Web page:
Today I was forced to edit a Microsoft Word document, containing comments (made by me, and by others) and tracked changes. I found myself wanting to delete all comments, and accept all tracked changes. It took a few minutes to figure out, and I very quickly gave up trying to actually discover the functionality within Word's actual UI and resorted to using Google. God help me if I wanted to, say, delete only comments made by me within the last ten days.

This problem isn't at all unique to Word, Word just happens to be a large application, and like all large apps it has no cohesive story for organizing all its functionality. There are menus with hundreds of entries, and toolbars. Of course, the designers of Word have tried to create some reasonable taxonomy for grouping these functions, but on some level the location of any one function is arbitrary and unguessable. It's the same thing in any complex application: Eclipse, IntelliJ, Photoshop, Illustrator, and so on, which is part of the reason why there's an entire subdivision of the publishing industry devoted to books explaining how to get things accomplished with these applications. Every single complex app is like a foreign language, with its own unique and arbitrary vocabulary and grammar, which must simply be memorized in order to become productive.

Nowadays, I think people try to write simpler applications than Word, with less functionality. This makes the UX problem more tractable while throwing the baby out with the bathwater. I want to be able to do complex things when I interact with some piece of software, I just also want all this complex functionality to be actually discoverable! Furthermore, it should be as obvious how to assemble functionality that didn't previously exist, using existing functions.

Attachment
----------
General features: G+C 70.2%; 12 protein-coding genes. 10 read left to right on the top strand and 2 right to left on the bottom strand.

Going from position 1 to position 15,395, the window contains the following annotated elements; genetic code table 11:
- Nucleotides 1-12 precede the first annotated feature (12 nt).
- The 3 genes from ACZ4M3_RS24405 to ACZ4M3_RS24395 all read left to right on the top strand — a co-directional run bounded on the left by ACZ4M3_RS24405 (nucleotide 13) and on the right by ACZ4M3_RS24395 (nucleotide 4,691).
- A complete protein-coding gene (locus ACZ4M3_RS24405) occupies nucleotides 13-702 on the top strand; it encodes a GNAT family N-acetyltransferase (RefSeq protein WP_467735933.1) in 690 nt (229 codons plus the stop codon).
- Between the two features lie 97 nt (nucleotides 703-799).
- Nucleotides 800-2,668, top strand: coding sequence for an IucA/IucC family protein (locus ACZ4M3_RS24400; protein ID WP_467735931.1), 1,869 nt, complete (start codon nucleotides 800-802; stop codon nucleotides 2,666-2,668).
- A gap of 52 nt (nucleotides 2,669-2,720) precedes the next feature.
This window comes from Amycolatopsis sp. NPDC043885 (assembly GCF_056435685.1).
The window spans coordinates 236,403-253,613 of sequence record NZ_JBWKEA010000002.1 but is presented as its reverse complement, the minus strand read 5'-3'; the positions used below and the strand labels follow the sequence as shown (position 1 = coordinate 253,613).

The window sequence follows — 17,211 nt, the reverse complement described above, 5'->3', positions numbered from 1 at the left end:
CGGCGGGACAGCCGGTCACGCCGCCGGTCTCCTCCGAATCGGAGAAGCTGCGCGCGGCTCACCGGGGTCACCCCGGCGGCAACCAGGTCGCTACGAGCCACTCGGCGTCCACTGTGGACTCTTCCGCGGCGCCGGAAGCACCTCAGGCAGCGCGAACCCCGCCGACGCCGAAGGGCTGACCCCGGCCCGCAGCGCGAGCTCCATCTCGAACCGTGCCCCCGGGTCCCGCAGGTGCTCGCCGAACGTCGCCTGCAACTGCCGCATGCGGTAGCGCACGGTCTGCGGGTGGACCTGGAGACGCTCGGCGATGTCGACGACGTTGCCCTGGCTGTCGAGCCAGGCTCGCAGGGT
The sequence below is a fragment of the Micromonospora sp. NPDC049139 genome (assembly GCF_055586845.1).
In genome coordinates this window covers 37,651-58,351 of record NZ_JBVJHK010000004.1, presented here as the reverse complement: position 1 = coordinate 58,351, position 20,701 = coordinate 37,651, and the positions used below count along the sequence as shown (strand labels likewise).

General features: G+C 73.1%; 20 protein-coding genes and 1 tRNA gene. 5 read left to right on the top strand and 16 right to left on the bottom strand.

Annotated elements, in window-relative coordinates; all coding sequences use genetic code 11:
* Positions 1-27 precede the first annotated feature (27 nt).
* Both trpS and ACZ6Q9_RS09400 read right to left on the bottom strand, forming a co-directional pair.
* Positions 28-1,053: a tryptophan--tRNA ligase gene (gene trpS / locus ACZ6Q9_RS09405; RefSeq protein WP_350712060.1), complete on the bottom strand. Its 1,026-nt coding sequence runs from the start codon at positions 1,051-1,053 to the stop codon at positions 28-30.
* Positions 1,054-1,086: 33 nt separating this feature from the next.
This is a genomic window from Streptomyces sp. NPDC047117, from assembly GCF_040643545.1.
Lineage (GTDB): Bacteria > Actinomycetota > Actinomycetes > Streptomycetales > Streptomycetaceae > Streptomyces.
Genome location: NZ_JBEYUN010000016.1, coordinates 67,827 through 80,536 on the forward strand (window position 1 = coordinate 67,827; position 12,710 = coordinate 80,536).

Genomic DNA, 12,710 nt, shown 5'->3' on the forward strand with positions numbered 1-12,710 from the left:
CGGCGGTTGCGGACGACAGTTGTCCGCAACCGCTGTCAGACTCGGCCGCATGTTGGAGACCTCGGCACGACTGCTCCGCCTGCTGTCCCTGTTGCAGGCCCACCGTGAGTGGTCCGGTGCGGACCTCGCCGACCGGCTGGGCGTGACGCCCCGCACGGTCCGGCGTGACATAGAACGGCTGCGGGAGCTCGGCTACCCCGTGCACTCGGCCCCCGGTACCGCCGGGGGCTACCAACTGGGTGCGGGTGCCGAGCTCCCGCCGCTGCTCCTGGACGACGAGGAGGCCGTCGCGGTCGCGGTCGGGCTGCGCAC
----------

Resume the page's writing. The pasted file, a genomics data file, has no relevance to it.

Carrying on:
Type systems solve exactly this problem. Here's a sketch of how a type directed version of Word could work.

  • I click on a comment. A status bar indicates that I have selected something of type Comment. Now that I have a handle to this type, I then ask for functions of accepting a List Comment. The delete comment function pops up, and I select it.
  • The UI asks that I fill in the argument to the delete comment function. It knows the function expects a List Comment and populates an autocomplete box with several entries, including an all comments choice. I select that, and hit Apply. The comments are all deleted.